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Estee Smith Headshot

Estee Smith

Position: Healthy Communities Director
Phone: 202-464-8713

Estee Smith joined NCRC in April 2022 as Healthy Communities Director where she is responsible for leading the organization’s efforts on workforce development, Supplemental Nutrition Assistance Program (SNAP), SNAP Employment and Training (E&T) and their intersection with social determinants of health. Prior to NCRC, Estee was responsible for community engagement efforts at Public Broadcasting Service (PBS), specifically within PBS KIDS and PBS Station Services. At PBS, Estee supported PBS member stations in connecting high-need communities with PBS content and resources. Estee worked with stations to develop, test, and evaluate parent and educator-focused initiatives adapted in local communities nationwide. She also led community engagement efforts to provide training and support to member stations identifying and enhancing ways of utilizing data for impact based storytelling, meeting station business goals and providing insight into audience engagement.

Prior to PBS, Estee led the state of Missouri’s SNAP E&T efforts across 32 counties through her work at University of Missouri Extension which was contracted to provide workforce development services to unemployed and underemployed Missourians receiving SNAP employment and training services. Estee additionally worked with Central Missouri Community Action delivering family and workforce development services, particularly families receiving Temporary Assistance for Needy Families (TANF) employment and training services. She developed community relationships in Central Missouri while facilitating community-based workshops and being a part of human services coalition groups. Additionally, she served as an advisor and facilitator for front line staff earning the Family Development Credential through University of Connecticut and Missouri Community Action Network.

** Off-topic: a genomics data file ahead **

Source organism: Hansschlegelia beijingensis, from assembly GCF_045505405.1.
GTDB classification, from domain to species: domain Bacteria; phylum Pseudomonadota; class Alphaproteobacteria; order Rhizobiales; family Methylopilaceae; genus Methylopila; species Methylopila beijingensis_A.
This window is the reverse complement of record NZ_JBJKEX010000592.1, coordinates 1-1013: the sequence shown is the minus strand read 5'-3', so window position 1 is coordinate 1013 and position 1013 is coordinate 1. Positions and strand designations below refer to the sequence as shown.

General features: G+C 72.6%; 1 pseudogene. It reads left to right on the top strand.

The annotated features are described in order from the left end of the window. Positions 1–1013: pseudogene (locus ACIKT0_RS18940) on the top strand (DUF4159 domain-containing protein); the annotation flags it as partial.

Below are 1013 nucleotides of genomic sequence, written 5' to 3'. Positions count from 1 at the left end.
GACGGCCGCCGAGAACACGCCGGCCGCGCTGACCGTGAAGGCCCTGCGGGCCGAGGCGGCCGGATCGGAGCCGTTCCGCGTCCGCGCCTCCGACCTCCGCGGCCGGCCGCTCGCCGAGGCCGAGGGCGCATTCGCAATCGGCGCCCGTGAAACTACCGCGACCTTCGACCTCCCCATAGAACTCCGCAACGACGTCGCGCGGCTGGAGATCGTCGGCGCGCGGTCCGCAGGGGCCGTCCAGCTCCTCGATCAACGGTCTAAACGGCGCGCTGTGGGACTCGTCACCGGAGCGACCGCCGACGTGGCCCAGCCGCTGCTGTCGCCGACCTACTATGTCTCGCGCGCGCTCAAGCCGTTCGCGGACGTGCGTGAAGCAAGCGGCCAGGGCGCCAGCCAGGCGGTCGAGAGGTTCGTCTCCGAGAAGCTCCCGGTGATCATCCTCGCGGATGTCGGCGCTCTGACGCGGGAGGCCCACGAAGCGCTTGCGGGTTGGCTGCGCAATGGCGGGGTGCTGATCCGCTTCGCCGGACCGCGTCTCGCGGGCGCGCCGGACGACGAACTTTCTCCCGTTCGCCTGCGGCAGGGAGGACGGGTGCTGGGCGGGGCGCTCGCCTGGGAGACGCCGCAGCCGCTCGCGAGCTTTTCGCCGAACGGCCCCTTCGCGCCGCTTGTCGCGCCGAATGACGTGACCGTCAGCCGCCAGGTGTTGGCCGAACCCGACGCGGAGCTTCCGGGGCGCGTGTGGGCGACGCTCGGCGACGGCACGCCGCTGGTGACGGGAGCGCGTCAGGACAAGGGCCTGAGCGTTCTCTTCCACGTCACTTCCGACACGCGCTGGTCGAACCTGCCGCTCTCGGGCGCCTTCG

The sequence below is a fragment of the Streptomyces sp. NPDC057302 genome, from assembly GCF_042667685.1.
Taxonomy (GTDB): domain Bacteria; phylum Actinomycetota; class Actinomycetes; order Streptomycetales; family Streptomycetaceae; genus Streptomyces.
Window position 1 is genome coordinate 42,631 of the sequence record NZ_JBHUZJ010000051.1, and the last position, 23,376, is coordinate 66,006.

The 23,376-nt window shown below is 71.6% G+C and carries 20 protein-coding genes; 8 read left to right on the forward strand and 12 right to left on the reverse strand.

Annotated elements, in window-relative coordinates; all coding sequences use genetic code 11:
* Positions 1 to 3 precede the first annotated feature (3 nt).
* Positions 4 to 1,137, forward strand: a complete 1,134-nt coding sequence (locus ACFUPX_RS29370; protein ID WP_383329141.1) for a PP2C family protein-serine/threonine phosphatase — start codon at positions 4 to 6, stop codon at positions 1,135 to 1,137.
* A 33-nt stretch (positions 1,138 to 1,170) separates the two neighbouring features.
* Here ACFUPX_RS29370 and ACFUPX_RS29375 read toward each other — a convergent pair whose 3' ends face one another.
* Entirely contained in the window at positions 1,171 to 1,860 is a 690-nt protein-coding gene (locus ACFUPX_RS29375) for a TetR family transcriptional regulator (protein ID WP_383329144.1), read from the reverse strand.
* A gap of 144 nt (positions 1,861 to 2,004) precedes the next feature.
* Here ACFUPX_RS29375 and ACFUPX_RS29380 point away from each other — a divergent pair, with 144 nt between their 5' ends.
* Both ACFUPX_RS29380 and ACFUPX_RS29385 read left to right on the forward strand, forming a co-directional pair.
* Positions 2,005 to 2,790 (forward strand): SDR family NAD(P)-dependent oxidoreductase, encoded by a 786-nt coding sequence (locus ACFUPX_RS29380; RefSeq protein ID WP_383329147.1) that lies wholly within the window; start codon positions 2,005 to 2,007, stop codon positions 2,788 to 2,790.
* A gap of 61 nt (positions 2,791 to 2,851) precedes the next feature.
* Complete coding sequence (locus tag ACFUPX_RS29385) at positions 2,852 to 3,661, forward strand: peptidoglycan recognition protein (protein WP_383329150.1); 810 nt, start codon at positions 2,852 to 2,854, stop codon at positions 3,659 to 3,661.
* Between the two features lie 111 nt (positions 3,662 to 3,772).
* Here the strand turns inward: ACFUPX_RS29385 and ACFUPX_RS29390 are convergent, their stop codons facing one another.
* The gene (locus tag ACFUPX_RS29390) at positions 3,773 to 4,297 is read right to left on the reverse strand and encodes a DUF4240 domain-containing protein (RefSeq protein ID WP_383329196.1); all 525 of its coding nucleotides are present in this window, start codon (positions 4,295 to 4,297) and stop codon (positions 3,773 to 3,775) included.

Estee is a graduate of the University of Missouri – Columbia. She is a Chicago native, now currently residing in Arlington, VA and is most passionate about social equity issues. Estee enjoys spending time with family and friends, traveling, art, music, and exploring the DC food scene.

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Redlining and Neighborhood Health

Before the pandemic devastated minority communities, banks and government officials starved them of capital.

Lower-income and minority neighborhoods that were intentionally cut off from lending and investment decades ago today suffer not only from reduced wealth and greater poverty, but from lower life expectancy and higher prevalence of chronic diseases that are risk factors for poor outcomes from COVID-19, a new study shows.

The new study, from the National Community Reinvestment Coalition (NCRC) with researchers from the University of Wisconsin–Milwaukee Joseph J. Zilber School of Public Health and the University of Richmond’s Digital Scholarship Lab, compared 1930’s maps of government-sanctioned lending discrimination zones with current census and public health data.

Table of Content

  • Executive Summary
  • Introduction
  • Redlining, the HOLC Maps and Segregation
  • Segregation, Public Health and COVID-19
  • Methods
  • Results
  • Discussion
  • Conclusion and Policy Recommendations
  • Citations
  • Appendix

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